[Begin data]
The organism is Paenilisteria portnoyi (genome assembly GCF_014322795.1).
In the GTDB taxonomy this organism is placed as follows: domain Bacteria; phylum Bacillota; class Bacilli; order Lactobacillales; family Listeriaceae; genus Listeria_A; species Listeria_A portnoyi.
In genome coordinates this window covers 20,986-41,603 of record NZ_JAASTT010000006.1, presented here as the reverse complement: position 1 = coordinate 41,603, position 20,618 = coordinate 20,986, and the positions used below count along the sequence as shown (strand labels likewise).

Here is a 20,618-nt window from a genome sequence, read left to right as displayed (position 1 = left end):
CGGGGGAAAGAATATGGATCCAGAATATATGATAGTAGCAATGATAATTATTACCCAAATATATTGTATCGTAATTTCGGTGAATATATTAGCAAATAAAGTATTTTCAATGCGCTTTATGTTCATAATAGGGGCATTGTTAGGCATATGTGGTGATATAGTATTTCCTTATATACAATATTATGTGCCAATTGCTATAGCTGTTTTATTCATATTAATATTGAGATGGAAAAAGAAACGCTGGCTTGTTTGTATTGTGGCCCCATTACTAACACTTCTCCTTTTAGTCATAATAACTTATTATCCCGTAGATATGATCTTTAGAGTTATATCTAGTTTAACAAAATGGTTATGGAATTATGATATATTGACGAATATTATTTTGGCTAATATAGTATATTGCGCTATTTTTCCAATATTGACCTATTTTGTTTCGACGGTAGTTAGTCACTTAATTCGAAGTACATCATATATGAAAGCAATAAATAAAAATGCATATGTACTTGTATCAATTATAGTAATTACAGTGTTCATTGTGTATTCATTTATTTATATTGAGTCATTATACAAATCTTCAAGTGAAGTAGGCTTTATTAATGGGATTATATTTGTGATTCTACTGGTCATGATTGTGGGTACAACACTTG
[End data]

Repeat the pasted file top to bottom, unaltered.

The organism is Paenilisteria portnoyi (genome assembly GCF_014322795.1).
In the GTDB taxonomy this organism is placed as follows: domain Bacteria; phylum Bacillota; class Bacilli; order Lactobacillales; family Listeriaceae; genus Listeria_A; species Listeria_A portnoyi.
In genome coordinates this window covers 20,986-41,603 of record NZ_JAASTT010000006.1, presented here as the reverse complement: position 1 = coordinate 41,603, position 20,618 = coordinate 20,986, and the positions used below count along the sequence as shown (strand labels likewise).

Here is a 20,618-nt window from a genome sequence, read left to right as displayed (position 1 = left end):
CGGGGGAAAGAATATGGATCCAGAATATATGATAGTAGCAATGATAATTATTACCCAAATATATTGTATCGTAATTTCGGTGAATATATTAGCAAATAAAGTATTTTCAATGCGCTTTATGTTCATAATAGGGGCATTGTTAGGCATATGTGGTGATATAGTATTTCCTTATATACAATATTATGTGCCAATTGCTATAGCTGTTTTATTCATATTAATATTGAGATGGAAAAAGAAACGCTGGCTTGTTTGTATTGTGGCCCCATTACTAACACTTCTCCTTTTAGTCATAATAACTTATTATCCCGTAGATATGATCTTTAGAGTTATATCTAGTTTAACAAAATGGTTATGGAATTATGATATATTGACGAATATTATTTTGGCTAATATAGTATATTGCGCTATTTTTCCAATATTGACCTATTTTGTTTCGACGGTAGTTAGTCACTTAATTCGAAGTACATCATATATGAAAGCAATAAATAAAAATGCATATGTACTTGTATCAATTATAGTAATTACAGTGTTCATTGTGTATTCATTTATTTATATTGAGTCATTATACAAATCTTCAAGTGAAGTAGGCTTTATTAATGGGATTATATTTGTGATTCTACTGGTCATGATTGTGGGTACAACACTTG